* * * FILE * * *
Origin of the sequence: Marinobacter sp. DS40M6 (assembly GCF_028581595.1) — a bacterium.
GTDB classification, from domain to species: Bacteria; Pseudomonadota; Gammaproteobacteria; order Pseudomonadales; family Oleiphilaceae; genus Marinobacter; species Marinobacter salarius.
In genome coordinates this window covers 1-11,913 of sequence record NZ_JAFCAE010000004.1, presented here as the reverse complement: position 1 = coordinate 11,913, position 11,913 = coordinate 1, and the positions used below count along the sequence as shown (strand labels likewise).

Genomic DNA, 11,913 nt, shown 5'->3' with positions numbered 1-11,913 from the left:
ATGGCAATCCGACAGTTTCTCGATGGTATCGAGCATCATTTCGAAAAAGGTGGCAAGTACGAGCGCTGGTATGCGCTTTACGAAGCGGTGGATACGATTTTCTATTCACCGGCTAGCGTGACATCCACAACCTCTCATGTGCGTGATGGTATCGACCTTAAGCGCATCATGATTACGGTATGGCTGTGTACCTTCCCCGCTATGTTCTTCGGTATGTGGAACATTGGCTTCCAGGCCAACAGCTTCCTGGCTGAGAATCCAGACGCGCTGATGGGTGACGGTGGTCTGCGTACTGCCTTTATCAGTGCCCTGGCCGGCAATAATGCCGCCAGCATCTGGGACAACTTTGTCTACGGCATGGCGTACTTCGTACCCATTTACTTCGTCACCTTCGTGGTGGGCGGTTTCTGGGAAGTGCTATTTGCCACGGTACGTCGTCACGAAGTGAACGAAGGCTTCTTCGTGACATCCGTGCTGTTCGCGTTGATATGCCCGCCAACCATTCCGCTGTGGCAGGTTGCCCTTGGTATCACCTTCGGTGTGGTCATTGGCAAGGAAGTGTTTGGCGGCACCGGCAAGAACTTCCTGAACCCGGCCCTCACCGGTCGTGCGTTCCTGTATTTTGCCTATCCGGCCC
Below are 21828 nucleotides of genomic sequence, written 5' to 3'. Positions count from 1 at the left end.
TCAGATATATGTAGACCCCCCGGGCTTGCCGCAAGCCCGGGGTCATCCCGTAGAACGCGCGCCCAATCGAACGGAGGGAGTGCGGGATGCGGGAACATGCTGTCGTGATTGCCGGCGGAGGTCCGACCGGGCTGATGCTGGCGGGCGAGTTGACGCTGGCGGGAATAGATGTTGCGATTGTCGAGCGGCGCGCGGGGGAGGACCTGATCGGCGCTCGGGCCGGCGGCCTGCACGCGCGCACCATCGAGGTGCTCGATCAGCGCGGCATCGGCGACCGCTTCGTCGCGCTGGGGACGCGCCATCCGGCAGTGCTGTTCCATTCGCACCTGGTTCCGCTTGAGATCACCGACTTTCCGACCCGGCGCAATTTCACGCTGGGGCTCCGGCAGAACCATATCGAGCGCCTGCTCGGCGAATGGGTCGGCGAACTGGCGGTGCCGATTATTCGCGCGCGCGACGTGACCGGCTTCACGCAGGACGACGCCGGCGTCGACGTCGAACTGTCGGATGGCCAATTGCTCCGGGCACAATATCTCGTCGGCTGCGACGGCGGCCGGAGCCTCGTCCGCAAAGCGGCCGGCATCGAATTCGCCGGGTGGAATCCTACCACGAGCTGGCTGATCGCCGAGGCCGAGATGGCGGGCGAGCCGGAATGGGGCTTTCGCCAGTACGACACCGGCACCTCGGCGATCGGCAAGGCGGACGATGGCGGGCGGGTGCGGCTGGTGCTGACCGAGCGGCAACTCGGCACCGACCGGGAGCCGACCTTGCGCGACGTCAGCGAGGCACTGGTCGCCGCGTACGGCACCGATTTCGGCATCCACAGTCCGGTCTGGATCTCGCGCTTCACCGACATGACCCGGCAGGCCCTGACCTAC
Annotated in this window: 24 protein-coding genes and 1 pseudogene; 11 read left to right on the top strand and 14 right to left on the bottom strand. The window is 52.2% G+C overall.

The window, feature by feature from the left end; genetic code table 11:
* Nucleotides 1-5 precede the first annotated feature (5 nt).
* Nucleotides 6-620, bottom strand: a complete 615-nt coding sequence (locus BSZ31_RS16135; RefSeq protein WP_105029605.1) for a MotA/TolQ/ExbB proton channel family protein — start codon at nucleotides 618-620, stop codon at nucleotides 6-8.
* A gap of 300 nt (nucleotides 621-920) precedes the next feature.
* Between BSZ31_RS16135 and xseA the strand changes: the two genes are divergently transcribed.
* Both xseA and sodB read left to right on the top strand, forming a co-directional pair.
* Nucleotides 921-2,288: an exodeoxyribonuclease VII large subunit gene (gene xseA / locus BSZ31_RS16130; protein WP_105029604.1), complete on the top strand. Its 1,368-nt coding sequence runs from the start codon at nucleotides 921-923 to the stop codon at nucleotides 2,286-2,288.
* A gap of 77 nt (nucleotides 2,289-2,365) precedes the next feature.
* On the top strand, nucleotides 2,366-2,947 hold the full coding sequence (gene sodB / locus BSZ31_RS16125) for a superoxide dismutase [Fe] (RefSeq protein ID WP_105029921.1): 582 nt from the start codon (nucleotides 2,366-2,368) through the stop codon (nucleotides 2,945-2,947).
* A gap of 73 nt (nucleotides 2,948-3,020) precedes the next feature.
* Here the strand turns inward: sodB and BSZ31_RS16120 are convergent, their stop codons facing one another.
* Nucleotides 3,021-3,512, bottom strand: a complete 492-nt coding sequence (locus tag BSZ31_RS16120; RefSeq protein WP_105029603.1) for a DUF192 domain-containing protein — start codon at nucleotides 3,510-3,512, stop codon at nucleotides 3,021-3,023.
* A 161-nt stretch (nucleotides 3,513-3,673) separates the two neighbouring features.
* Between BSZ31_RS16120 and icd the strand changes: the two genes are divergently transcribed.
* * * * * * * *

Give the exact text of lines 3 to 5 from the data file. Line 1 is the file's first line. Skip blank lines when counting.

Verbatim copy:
In genome coordinates this window covers 1-11,913 of sequence record NZ_JAFCAE010000004.1, presented here as the reverse complement: position 1 = coordinate 11,913, position 11,913 = coordinate 1, and the positions used below count along the sequence as shown (strand labels likewise).

Genomic DNA, 11,913 nt, shown 5'->3' with positions numbered 1-11,913 from the left:
ATGGCAATCCGACAGTTTCTCGATGGTATCGAGCATCATTTCGAAAAAGGTGGCAAGTACGAGCGCTGGTATGCGCTTTACGAAGCGGTGGATACGATTTTCTATTCACCGGCTAGCGTGACATCCACAACCTCTCATGTGCGTGATGGTATCGACCTTAAGCGCATCATGATTACGGTATGGCTGTGTACCTTCCCCGCTATGTTCTTCGGTATGTGGAACATTGGCTTCCAGGCCAACAGCTTCCTGGCTGAGAATCCAGACGCGCTGATGGGTGACGGTGGTCTGCGTACTGCCTTTATCAGTGCCCTGGCCGGCAATAATGCCGCCAGCATCTGGGACAACTTTGTCTACGGCATGGCGTACTTCGTACCCATTTACTTCGTCACCTTCGTGGTGGGCGGTTTCTGGGAAGTGCTATTTGCCACGGTACGTCGTCACGAAGTGAACGAAGGCTTCTTCGTGACATCCGTGCTGTTCGCGTTGATATGCCCGCCAACCATTCCGCTGTGGCAGGTTGCCCTTGGTATCACCTTCGGTGTGGTCATTGGCAAGGAAGTGTTTGGCGGCACCGGCAAGAACTTCCTGAACCCGGCCCTCACCGGTCGTGCGTTCCTGTATTTTGCCTATCCGGCCC